Easter and the Incarnation by William Droel

Tom Stella of Soul Link in Colorado has a story: Once upon a time three monks were praying. The first imagined angels carrying him to heaven. The second imagined chanting in the company of angels and saints. The third, quite distracted, imagined the variety of food awaiting him in the refectory. Later the devil wrote a report: I tried to tempt three monks but succeeded with only the first two.

Advent and Lent are mysteriously intertwined, as Christmas contains Easter and Easter contains Christmas. The Incarnation is Redemption and Resurrection. The setting for the Christmas story (a crowed hotel, a manger, the sheep) conveys the truth of the Incarnation. God enters the human condition in a humble way. God lurks in ordinary circumstances. God keeps company with imperfect people. God awaits us in the refectory or the restaurant.

The Easter setting (dinner in an upper room, a traitor, a denier, a dusty courtyard, a heavy rock) should convey the same truth. But for some, the glory of the Resurrection means that God is back in God’s proper, serene, otherworldly place. The temptation about Easter is to thoroughly split the heavenly from the earthly, the spiritual from the material, the soul from the body. The messiness of Christmas and God’s Incarnation can be lost in the exhalation of Easter.

To keep the Incarnation in Easter, the evangelists insist on the bodily resurrection of Jesus. He ate, he conversed, and he visited normal places. He invited Thomas to touch his physical body, saying, in effect, I am not a ghost. Nonetheless a major heresy, Gnosticism, made significant inroads into early Christianity. This heresy teaches that Jesus was/is pure spirit, and that briefly he was playacting as a human. Gnosticism finds a companion in Platonic philosophy, which asserts that the abstract and spiritual is superior to the material. Today, this dualism, with its superior spiritual themes, is found in some New Age writings.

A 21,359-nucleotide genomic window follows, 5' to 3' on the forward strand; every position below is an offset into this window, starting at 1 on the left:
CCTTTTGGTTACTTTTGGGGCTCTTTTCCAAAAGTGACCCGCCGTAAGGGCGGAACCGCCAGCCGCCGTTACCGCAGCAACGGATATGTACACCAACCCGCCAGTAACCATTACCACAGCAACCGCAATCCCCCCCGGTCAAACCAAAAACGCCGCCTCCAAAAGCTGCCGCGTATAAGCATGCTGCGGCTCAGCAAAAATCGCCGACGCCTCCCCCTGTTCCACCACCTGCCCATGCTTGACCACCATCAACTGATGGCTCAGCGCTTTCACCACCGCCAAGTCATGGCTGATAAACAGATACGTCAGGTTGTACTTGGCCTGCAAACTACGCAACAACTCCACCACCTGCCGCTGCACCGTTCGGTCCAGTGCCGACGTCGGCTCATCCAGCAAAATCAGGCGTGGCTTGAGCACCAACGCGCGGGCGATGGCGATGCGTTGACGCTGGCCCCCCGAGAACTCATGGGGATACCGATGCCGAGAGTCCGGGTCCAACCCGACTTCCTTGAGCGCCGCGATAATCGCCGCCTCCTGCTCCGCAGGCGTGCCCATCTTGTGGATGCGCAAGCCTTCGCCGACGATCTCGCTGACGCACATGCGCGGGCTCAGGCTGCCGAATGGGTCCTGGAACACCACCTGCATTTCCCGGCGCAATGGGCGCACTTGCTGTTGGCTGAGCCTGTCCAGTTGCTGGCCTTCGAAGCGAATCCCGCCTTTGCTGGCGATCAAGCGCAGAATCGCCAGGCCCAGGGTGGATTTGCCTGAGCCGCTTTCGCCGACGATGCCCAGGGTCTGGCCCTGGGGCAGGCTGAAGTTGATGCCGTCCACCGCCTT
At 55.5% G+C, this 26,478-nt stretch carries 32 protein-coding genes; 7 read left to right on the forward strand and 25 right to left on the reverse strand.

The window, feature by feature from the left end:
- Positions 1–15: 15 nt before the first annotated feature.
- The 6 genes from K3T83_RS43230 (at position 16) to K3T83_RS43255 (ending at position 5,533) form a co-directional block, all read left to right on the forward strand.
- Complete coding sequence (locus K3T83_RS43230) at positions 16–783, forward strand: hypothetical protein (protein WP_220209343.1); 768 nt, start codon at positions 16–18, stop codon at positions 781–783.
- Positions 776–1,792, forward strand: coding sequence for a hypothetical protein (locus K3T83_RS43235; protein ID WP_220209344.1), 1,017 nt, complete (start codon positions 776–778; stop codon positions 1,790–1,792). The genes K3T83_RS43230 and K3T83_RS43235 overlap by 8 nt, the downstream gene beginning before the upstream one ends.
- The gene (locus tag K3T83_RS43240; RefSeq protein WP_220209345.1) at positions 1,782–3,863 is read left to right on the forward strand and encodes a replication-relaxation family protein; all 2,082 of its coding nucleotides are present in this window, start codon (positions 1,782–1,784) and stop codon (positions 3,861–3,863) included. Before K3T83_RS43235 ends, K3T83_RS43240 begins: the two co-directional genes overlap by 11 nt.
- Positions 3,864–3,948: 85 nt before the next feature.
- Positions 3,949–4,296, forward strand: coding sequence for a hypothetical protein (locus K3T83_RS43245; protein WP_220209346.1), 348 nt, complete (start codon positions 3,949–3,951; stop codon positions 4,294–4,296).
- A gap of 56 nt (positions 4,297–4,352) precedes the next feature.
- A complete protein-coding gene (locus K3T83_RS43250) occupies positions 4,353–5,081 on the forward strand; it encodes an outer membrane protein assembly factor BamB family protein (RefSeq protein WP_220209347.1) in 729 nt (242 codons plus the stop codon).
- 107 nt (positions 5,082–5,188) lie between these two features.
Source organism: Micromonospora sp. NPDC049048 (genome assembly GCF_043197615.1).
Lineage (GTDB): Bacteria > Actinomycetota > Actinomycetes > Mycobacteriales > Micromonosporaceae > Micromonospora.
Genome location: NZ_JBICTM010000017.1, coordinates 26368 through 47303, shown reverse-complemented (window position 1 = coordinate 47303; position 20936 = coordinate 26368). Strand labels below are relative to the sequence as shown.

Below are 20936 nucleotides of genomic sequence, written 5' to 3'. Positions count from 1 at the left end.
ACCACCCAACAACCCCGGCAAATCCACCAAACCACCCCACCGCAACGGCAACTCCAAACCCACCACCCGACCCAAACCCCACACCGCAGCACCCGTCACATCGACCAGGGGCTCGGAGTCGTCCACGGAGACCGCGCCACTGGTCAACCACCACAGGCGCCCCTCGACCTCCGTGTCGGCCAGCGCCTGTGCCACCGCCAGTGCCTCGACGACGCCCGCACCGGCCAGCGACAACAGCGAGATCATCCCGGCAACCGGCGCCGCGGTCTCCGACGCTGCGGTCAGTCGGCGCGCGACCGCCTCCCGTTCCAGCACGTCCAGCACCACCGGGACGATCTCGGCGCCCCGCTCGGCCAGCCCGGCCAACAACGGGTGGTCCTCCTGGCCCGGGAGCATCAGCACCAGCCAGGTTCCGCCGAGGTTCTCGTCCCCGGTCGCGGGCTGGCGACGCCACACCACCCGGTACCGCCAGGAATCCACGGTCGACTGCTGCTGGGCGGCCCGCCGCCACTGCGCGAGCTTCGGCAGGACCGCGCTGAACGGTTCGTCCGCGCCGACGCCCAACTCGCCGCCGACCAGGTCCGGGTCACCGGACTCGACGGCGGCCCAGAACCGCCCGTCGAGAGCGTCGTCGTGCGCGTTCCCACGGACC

Some Christians make a similar mistake in equating the Resurrection with some kind of “resuscitation.” These Christians sometimes suppose that their heavenly existence is an identical continuation of earthly life, with picnics and sports events—the same body, but no illness. To counter this impression, the evangelists make it clear that the disciples do not at first recognize the resurrected Jesus. His body is different. Their resurrection faith emerges in conversation and tactile experience.

Let’s admit it is difficult to maintain awareness of the Incarnation. It is tempting to treat Christian faith as otherworldly. It is tempting to relegate God to a spiritual realm where angels sing and to not appreciate a hint of God in the dining hall. It is tempting to separate the Resurrection from the sheep and jostling crowd in Bethlehem. It is tempting to feel closest to God in some state of pure adoration.

It is, let’s admit, difficult to experience the resurrected Christ over on Kedzie Avenue near 61st Street in Chicago, where the homeless make their way, never humming a hallelujah chorus. It might be difficult to experience the joy of resurrection at the family’s Easter brunch where a loudmouth uncle repeatedly makes stupid comments. It might be difficult on Easter Monday to believe that the Resurrection has anything to do with the petty resentments that pervade the office.

But Christ was born, Christ rose, and Christ lives in ordinary comings and goings. Christ hints at glory in broken people and ambivalent settings, and at odd moments. To stay attuned to the eternal joy of Easter requires the simplicity and patience of the first witnesses in Bethlehem. The heavy stone across the tomb is like the wood of the manger—materials essential to God’s plan of salvation.

William Droel is the editor of Initiatives, a printed newsletter on faith and work, and the author of Monday Eucharist, available from the National Center for the Laity (PO Box 291102, Chicago, IL 60629; $7).

Image: The Yard of the Inn at Emmaus, David Ryckaert III, ca. 1632–1661. Metropolitan Museum of Art / Public Domain
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